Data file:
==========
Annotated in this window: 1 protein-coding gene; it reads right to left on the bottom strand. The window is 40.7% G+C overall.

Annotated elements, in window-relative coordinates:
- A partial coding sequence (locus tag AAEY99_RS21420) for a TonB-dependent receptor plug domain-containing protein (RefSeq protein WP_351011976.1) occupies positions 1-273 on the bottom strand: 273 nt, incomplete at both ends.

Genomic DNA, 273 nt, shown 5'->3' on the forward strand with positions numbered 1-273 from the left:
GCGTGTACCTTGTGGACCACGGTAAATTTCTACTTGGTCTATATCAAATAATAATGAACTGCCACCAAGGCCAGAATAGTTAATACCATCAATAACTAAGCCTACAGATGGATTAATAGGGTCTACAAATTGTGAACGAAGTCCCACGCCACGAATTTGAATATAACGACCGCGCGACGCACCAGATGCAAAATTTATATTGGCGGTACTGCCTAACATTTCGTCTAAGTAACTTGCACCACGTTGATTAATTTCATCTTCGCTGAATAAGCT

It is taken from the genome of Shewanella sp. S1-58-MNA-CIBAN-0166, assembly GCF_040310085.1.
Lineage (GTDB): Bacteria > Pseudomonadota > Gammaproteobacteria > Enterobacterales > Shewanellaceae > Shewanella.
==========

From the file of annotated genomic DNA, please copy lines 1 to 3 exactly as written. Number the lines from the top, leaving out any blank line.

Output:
Annotated in this window: 1 protein-coding gene; it reads right to left on the bottom strand. The window is 40.7% G+C overall.

Annotated elements, in window-relative coordinates:
- A partial coding sequence (locus tag AAEY99_RS21420) for a TonB-dependent receptor plug domain-containing protein (RefSeq protein WP_351011976.1) occupies positions 1-273 on the bottom strand: 273 nt, incomplete at both ends.